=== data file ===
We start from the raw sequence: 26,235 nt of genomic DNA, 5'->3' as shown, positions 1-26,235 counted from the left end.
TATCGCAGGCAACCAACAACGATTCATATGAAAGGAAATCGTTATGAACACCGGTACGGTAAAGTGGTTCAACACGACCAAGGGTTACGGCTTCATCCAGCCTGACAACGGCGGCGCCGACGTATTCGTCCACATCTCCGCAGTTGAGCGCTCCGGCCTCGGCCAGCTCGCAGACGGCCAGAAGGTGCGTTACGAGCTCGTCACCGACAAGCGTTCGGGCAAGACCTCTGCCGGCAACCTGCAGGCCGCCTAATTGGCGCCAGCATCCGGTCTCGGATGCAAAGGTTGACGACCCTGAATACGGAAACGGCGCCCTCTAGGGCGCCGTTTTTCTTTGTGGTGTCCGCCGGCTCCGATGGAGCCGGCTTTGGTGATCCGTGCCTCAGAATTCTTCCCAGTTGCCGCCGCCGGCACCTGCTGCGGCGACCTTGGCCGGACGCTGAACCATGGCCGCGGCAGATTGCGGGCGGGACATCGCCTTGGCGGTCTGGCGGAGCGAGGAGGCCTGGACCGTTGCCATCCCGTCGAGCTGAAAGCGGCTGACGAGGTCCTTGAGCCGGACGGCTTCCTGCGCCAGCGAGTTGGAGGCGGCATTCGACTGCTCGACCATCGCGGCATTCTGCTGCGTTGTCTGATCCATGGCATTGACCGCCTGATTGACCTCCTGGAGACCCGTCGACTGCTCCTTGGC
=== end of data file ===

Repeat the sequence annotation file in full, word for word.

We start from the raw sequence: 26,235 nt of genomic DNA, 5'->3' as shown, positions 1-26,235 counted from the left end.
TATCGCAGGCAACCAACAACGATTCATATGAAAGGAAATCGTTATGAACACCGGTACGGTAAAGTGGTTCAACACGACCAAGGGTTACGGCTTCATCCAGCCTGACAACGGCGGCGCCGACGTATTCGTCCACATCTCCGCAGTTGAGCGCTCCGGCCTCGGCCAGCTCGCAGACGGCCAGAAGGTGCGTTACGAGCTCGTCACCGACAAGCGTTCGGGCAAGACCTCTGCCGGCAACCTGCAGGCCGCCTAATTGGCGCCAGCATCCGGTCTCGGATGCAAAGGTTGACGACCCTGAATACGGAAACGGCGCCCTCTAGGGCGCCGTTTTTCTTTGTGGTGTCCGCCGGCTCCGATGGAGCCGGCTTTGGTGATCCGTGCCTCAGAATTCTTCCCAGTTGCCGCCGCCGGCACCTGCTGCGGCGACCTTGGCCGGACGCTGAACCATGGCCGCGGCAGATTGCGGGCGGGACATCGCCTTGGCGGTCTGGCGGAGCGAGGAGGCCTGGACCGTTGCCATCCCGTCGAGCTGAAAGCGGCTGACGAGGTCCTTGAGCCGGACGGCTTCCTGCGCCAGCGAGTTGGAGGCGGCATTCGACTGCTCGACCATCGCGGCATTCTGCTGCGTTGTCTGATCCATGGCATTGACCGCCTGATTGACCTCCTGGAGACCCGTCGACTGCTCCTTGGC